document. Graham Klyne and Martin Duerst offered technical comments on Graham Klyne and Martin Duerst offered technical comments on the
the algorithms used. algorithms used. GIM Gyeongseog and Pongtorn Jentaweepornkul helped fix
technical errors in early drafts.
Base32 is quite obviously inspired by the tried-and-true Base64 Base32 is quite obviously inspired by the tried-and-true Base64
Content-Transfer-Encoding from MIME. Content-Transfer-Encoding from MIME.
B. Changes from Previous Versions of this Draft B. Changes from Versions -00 to -01 of this Draft
B.1 Changed from -03 to -04
This version of the document is radically changed to make it just a
template for an ACE, not a potential full IDN protocol. I believe
that a combination protocol that uses both binary on the wire and
an ACE is a better solution than an ACE-only protocol.
Title: Changed completely.
Abstract: Reworded completely.
Throughout: changed "aq8" to "ra--".
Throughout: changed "domain name" to "host name" where appropriate
(which was almost everywhere).
1: Reworded the beginning to narrow the scope.
1.2: Added this section.
1.3: Added the "open issues" section.
2: Moved the first paragraph up to section 1.
2.1: Added discussion of rejection problems with improper name tagging.
2.2: Removed all pre-checking, and put this into the process that
calls RACE.
2.2.1: Removed.
2.2.2: Removed.
2.2.3: Removed. Renumbered 2.2.4 through 2.2.7 to 2.2.1 through
2.2.4.
2.2.5 (old): Changed the values to 36 to reflect the correct maximum.
2.2.6 (old): Shortened the first sentence.
2.3: Removed all post-checking, and put this into the process that
calls RACE.
2.3.1: Changed to make failure here an error.
2.3.2: Changed to make failure here an error.
2.3.4: Removed.
2.4: Changed the algorithm to be better optimized for strings
that come from one row plus row 0. This caused a change in almost
everything in 2.4, 2.4.1, and 2.4.2.
2.4.3: Added this section of examples.
2.5: Renumbered Table 2 to Table 1.
2.5.3: Added padding step to the example.
3: Removed entire section. Renumbered 4 (Security Considerations) to
3 and renumbered 5 (References) to 4.
5: Added [IDNComp]. Removed [Norm]. Removed [RFC2278] and [UnicodeData].
B.2 Changes from -02 to -03
Throughout: changed "wg4" to "aq8".
2.2: Updated the first design note to indicate that the table
will probably be moved to its own draft.
2.2.3: Changed reference for normalization from [UTR15] to [Norm].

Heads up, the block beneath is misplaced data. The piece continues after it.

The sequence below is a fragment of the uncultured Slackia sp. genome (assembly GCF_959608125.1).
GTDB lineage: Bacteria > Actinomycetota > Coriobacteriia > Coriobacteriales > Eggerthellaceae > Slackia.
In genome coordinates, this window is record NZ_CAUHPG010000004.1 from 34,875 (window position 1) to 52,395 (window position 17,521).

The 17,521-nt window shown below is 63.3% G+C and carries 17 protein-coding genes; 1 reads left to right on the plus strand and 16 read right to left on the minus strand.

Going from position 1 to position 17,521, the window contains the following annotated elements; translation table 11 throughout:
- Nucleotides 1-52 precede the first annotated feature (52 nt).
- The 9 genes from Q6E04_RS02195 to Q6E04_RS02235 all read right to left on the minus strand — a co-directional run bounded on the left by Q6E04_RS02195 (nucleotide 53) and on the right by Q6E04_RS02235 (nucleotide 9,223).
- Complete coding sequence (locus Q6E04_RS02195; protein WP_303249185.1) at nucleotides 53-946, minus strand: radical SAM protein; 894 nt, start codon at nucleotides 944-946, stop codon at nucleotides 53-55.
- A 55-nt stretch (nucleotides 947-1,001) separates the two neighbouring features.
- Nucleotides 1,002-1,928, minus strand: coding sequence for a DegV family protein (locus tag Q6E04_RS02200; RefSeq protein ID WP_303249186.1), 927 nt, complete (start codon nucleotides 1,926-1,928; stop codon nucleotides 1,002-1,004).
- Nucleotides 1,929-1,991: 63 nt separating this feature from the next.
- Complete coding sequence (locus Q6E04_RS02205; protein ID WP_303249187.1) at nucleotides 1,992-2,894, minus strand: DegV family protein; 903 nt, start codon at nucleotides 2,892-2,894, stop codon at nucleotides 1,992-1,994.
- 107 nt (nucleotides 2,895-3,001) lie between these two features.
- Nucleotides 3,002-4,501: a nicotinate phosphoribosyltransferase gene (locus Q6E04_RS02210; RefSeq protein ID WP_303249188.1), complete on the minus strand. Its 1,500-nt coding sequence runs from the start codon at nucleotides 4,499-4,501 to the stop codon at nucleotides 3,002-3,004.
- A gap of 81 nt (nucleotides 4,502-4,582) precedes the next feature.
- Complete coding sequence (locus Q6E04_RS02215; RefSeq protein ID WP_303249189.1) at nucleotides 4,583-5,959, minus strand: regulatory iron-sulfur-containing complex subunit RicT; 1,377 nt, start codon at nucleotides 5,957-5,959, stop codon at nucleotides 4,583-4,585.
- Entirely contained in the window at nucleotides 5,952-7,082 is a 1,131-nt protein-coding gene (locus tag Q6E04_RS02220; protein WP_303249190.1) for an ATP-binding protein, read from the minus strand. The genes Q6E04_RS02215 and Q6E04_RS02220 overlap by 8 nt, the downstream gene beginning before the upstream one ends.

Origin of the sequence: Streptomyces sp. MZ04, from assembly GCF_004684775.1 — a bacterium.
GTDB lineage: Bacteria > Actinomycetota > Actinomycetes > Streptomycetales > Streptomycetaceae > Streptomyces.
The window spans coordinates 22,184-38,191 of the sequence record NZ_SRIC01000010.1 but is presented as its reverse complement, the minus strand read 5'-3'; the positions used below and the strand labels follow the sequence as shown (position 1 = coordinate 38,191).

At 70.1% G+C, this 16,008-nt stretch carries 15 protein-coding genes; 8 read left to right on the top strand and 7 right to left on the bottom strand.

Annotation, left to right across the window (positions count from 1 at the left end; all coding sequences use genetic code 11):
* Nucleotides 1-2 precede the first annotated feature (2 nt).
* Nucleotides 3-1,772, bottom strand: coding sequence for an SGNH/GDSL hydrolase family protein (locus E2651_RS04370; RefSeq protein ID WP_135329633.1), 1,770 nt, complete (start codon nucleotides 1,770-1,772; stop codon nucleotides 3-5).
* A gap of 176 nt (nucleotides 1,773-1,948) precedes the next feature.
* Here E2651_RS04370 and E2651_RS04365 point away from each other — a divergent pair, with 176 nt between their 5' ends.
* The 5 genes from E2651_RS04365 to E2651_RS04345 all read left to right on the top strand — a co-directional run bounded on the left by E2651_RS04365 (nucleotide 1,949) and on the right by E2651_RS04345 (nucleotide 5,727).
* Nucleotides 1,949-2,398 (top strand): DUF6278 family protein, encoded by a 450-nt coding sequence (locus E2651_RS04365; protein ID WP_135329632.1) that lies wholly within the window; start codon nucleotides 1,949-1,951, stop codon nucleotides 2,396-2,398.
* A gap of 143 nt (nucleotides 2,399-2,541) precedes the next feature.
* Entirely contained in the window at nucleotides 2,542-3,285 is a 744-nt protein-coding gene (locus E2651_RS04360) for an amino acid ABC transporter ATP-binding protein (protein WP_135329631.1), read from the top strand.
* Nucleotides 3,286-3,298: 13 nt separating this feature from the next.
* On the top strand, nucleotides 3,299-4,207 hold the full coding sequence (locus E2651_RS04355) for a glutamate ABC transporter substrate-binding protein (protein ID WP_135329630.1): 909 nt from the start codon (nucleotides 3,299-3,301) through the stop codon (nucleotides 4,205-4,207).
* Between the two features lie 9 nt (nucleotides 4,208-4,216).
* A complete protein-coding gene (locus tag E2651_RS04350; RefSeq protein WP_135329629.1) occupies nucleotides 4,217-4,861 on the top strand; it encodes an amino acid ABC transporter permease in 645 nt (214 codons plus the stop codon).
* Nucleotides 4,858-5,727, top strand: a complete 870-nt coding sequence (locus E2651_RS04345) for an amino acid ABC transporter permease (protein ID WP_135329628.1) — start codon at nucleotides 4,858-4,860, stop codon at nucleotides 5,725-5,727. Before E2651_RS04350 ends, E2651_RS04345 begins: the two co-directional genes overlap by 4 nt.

5: Updated the reference for [IDNReq]. Removed [UTR15] and replaced
it with [Norm].
B.3 Changes from -01 to -02
Throughout: Changed "ph6" to "wg4".
2.1: Updated count of unused three-letter prefixes.
2.3: Removed all the error states and clarified that any error in
conversion means that the input string is the post-converted
string.
2.4: Radically changed the compression scheme; the previous one
was far too cumbersome.
2.5: Renumbered Table 3 to Table 2.
2.5.1: Changed the second paragraph (should have been done in
the change to -01 to remove padding).
3.2: Clarified the paragraph emphasizing the need for users to be able
to copy names even if they are not displayable.
5: Removed reference to [UTR6].
A: Added Martin Duerst. Removed reference to the compression
algorithm because it has changed.
B.4 Changes from -00 to -01
Throughout: Changed references to the character set from Unicode
to ISO 10646, even though they are equivalent. Also changed
references to the rules for surrogate pairs to ISO 10646.
1.1: Clarified last paragraph. Throughout: Changed "ra--" to "bq--".
2.2: Reworded the first design note to make excluding case stuff Throughout: Fixed minor typos.
more likely.
2.5: Removed the "8" padding in the Base32 algorithm because 1: Fixed the lengths allowed.
it was superfluous.
2.5.1: Removed "in network byte order" from the first sentence 1.3: Fixed the lengths allowed.
because it was redundant.
3.3: Made the first paragraph stronger. 2.1: Added note about changing the actual prefix in future versions of
the draft.
5: Added reference to ISO 10646. This still needs work. 2.4.1: Added first sentence. Changed steps that talked about characters
to instead use "pair of octets". Fixed problem with the steps which
caused bad output in some cases.
A: Added Graham Klyne. A: Added thanks to GIM Gyeongseog and Pongtorn Jentaweepornkul.
C. IANA Considerations C. IANA Considerations
There are no IANA considerations in this document. There are no IANA considerations in this document.
D. Author Contact Information D. Author Contact Information
Paul Hoffman Paul Hoffman
Internet Mail Consortium and VPN Consortium Internet Mail Consortium and VPN Consortium
127 Segre Place 127 Segre Place